Grotesque, not gory!
Jim Pavelec demonstrates how to combine the delicate beauty of a female face with elements of the grotesque to create haunting and intriguing portraits
Late in the 15th century the remnants of ancient buildings – Emperor Nero’s lost palace – were discovered beneath the Esquiline Hill, the largest of the seven hills of Rome. Adorning the walls of these buried buildings are myriad decorative paintings containing bizarre figures combining human, animal and vegetal forms. The Italians at that time named the decorations grottesca (from grotto or cave) or “grotesques”.
The influence of the grotesques spread rapidly throughout Europe, inspiring artists over successive centuries such as Michelangelo, Hieronymus Bosch, Salvator Rosa, Henry Fuseli, William Blake and Goya. This rich visual tradition led authors such as Poe, Baudelaire, Lovecraft and many others to take up the mantle of the grotesque. More recently, we can see the revitalisation of the grotesque in the art of HR Giger, Zdzisław Beksinski,´ Allen Williams, Wayne Barlowe and Chet Zar.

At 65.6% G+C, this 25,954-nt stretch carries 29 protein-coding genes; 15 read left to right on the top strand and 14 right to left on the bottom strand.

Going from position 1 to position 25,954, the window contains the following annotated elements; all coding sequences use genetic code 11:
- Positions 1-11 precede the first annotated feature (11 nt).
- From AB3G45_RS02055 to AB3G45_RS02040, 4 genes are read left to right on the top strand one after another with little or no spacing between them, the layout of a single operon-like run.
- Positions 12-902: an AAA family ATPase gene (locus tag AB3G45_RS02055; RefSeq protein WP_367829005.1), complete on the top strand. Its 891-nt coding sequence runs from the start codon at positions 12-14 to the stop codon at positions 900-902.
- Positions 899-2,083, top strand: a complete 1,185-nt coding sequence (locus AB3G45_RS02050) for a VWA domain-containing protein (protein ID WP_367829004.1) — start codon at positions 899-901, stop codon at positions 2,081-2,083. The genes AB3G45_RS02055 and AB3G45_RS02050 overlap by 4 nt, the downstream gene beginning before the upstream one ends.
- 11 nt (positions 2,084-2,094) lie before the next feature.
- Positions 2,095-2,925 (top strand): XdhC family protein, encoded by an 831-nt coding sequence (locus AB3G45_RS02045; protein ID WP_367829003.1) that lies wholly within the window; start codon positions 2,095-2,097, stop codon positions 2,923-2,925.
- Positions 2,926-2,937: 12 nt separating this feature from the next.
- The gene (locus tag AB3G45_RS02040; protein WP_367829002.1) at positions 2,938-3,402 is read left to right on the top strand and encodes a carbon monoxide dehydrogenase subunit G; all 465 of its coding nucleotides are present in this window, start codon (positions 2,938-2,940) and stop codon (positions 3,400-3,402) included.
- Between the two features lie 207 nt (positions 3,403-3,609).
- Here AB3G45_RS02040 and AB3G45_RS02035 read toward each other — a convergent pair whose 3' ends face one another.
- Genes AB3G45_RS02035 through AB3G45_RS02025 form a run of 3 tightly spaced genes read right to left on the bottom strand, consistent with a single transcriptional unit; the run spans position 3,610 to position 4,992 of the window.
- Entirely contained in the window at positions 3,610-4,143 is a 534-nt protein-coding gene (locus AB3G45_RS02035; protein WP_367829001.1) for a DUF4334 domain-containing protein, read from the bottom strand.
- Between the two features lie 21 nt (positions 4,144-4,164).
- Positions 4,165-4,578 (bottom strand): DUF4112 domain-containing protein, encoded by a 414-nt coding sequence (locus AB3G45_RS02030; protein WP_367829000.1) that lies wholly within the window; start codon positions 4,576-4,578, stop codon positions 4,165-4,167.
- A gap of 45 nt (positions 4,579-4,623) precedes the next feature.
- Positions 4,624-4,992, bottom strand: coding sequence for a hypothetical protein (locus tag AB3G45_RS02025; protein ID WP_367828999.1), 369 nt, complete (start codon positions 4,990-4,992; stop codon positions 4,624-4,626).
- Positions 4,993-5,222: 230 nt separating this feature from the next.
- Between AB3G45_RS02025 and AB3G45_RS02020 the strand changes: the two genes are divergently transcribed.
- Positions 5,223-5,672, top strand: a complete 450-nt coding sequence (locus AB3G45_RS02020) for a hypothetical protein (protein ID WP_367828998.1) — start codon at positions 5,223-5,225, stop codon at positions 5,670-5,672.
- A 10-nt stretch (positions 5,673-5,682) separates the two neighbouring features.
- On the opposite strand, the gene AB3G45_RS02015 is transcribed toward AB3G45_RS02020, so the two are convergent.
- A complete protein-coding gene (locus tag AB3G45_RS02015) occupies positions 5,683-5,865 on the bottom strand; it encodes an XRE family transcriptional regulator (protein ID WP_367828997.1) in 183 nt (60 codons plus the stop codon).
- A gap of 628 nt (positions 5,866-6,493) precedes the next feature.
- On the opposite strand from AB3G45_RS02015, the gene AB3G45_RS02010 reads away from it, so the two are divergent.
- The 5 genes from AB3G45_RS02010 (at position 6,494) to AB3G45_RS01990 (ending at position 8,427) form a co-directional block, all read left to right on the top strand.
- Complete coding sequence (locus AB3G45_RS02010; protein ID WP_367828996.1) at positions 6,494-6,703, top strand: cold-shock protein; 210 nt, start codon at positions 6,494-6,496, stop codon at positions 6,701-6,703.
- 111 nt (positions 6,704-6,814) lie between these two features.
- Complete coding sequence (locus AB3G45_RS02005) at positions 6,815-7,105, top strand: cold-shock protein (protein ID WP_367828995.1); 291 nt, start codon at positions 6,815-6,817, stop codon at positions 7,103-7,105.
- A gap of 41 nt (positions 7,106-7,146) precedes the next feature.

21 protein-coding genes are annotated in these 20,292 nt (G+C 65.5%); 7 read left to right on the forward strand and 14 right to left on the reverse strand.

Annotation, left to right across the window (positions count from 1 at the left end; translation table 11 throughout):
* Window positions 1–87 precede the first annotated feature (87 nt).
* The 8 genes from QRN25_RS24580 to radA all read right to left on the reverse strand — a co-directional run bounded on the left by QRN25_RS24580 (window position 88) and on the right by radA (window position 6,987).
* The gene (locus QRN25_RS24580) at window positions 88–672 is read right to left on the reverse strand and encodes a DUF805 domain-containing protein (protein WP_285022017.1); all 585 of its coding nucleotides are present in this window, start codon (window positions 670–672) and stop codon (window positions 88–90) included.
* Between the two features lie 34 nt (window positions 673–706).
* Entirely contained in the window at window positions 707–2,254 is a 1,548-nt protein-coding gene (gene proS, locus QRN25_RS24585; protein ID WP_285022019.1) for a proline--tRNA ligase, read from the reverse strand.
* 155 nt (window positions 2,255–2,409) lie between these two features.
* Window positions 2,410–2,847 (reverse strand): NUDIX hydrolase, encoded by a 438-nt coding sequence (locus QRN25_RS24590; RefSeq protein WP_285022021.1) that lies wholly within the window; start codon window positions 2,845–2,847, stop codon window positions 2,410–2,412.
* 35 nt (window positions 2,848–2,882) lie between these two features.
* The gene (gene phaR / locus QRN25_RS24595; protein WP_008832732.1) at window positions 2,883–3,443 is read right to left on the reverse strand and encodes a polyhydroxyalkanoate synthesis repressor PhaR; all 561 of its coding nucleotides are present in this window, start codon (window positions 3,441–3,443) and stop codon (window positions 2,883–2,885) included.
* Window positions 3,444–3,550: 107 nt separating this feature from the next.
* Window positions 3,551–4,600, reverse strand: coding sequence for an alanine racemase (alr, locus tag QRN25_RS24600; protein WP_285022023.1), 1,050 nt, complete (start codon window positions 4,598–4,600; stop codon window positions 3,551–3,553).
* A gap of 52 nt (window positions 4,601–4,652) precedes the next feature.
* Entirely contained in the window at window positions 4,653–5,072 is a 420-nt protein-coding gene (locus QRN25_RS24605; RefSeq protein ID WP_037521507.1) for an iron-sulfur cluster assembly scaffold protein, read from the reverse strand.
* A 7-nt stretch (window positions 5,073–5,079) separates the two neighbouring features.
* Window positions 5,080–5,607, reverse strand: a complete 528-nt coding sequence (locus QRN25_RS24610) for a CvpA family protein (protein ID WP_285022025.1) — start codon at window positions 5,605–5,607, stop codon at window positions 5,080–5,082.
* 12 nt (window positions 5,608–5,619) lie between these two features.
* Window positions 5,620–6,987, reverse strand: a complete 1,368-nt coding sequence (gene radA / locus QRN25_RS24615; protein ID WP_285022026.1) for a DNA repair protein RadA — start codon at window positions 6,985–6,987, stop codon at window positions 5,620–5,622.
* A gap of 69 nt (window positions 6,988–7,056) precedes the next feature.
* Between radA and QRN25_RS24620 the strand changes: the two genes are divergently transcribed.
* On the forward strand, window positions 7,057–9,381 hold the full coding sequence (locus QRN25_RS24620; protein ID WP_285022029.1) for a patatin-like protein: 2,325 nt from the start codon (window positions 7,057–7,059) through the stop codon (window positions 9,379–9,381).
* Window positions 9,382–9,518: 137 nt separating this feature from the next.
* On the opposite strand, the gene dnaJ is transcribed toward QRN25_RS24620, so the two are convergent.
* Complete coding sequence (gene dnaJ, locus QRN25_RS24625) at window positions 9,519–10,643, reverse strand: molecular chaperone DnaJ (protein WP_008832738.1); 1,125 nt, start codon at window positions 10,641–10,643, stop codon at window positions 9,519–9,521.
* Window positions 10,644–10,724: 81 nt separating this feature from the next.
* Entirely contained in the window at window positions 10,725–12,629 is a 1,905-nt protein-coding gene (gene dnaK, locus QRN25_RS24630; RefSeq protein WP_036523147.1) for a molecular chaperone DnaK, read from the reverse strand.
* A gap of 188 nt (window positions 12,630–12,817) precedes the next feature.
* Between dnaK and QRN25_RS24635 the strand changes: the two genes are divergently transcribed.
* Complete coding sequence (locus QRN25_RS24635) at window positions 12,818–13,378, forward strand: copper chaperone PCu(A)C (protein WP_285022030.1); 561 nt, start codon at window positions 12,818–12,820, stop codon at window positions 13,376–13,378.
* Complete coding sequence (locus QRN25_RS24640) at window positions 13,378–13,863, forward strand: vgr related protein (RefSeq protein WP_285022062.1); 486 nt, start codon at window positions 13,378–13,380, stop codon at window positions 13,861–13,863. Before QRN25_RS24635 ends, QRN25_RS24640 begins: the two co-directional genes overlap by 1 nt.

There is a power in the grotesque, one that wrapped its slithering tentacles around my imagination at a very young age. It took me a very long time to let go of what people were telling me I should do with my art and truly embrace what I knew I should have been doing all along. In this workshop we’ll delve into the techniques I use to create the beautiful and bizarre creations that are the foundation of my imaginative life.
Jim Pavelec has spent over 15 years as an illustrator, and now works mainly as a fine artist and concept artist. He is also the founder of ArtPACT. www.jimpavelec.com